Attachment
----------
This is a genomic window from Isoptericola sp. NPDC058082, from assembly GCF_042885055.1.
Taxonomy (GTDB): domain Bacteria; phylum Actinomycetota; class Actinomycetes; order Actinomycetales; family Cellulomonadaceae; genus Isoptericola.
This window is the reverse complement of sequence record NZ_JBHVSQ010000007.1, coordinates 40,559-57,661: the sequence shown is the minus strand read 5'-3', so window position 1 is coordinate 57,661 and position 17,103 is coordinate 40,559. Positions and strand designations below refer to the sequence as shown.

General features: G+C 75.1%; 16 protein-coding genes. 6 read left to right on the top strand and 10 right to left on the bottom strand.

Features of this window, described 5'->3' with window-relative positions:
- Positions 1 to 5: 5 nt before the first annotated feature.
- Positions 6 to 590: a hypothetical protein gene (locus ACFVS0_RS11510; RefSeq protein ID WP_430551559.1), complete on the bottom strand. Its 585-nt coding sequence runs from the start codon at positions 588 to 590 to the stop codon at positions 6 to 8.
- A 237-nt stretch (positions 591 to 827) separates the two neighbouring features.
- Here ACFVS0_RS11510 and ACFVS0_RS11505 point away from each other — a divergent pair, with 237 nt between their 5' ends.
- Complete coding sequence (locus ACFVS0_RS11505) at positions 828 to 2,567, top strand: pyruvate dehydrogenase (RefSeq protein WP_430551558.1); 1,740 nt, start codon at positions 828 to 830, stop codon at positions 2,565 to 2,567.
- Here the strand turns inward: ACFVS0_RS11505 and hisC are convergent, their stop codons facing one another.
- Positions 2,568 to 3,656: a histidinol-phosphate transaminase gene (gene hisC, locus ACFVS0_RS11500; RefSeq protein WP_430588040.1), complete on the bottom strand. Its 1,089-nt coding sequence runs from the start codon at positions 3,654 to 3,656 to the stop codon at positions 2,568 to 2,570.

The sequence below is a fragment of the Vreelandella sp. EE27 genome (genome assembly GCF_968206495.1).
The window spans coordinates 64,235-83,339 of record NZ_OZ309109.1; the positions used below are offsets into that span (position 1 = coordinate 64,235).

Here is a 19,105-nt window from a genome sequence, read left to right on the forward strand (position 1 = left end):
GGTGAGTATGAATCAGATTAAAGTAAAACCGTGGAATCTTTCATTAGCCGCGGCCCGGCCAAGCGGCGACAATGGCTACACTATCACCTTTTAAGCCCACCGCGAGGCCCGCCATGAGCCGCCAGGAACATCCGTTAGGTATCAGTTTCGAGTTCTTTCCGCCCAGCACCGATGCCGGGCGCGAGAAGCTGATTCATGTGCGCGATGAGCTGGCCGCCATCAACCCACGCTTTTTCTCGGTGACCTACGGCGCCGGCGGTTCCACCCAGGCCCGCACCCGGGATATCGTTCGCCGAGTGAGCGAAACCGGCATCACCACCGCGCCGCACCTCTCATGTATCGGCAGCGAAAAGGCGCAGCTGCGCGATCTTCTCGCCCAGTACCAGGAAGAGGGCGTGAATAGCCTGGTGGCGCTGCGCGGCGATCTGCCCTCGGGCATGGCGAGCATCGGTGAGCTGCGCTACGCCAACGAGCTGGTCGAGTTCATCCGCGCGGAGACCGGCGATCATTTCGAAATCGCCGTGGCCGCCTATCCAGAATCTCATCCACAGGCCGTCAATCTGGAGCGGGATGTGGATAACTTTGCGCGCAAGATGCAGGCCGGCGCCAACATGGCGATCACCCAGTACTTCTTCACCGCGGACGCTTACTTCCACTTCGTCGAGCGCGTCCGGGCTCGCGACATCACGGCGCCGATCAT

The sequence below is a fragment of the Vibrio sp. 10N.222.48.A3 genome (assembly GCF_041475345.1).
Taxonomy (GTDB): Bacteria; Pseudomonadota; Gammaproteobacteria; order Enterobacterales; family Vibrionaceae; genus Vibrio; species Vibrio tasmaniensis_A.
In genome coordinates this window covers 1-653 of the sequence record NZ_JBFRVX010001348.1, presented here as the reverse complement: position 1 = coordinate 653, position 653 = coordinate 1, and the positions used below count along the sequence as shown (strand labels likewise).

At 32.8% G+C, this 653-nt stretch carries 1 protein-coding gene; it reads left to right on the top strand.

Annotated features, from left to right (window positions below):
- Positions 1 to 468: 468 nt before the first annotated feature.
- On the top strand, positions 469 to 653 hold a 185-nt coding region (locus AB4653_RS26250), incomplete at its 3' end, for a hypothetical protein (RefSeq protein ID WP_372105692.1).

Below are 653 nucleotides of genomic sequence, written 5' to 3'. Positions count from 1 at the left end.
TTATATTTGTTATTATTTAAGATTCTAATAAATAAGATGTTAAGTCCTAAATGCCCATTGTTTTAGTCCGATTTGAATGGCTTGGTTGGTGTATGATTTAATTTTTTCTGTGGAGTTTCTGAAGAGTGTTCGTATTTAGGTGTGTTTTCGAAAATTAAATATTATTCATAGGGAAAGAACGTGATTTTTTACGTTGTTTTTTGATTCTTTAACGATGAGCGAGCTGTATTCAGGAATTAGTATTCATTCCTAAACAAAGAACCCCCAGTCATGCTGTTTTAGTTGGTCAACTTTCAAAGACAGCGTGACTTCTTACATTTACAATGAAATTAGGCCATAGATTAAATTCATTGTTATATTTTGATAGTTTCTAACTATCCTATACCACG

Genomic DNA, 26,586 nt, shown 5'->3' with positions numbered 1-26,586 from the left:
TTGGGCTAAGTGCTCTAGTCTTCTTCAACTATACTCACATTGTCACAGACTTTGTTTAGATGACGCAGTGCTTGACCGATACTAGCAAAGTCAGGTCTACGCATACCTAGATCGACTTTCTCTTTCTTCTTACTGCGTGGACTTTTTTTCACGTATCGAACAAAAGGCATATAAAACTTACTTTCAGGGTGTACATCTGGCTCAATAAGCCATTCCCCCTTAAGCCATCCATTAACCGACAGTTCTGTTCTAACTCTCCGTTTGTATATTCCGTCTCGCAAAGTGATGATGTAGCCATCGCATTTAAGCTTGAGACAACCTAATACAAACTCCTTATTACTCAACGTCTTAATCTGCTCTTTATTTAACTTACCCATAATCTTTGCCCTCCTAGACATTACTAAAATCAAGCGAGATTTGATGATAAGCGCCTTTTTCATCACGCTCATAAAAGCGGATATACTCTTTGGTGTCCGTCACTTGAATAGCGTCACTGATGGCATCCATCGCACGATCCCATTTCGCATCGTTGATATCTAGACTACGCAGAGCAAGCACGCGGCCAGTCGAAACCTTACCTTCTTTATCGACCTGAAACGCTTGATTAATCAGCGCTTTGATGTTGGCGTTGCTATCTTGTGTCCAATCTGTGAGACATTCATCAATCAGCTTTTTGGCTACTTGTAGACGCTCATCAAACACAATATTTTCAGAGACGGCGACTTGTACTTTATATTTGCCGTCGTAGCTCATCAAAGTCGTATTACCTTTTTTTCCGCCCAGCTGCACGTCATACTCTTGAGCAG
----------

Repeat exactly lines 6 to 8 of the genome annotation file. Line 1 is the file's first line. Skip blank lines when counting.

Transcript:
- Positions 1 to 5: 5 nt before the first annotated feature.
- Positions 6 to 590: a hypothetical protein gene (locus ACFVS0_RS11510; RefSeq protein ID WP_430551559.1), complete on the bottom strand. Its 585-nt coding sequence runs from the start codon at positions 588 to 590 to the stop codon at positions 6 to 8.
- A 237-nt stretch (positions 591 to 827) separates the two neighbouring features.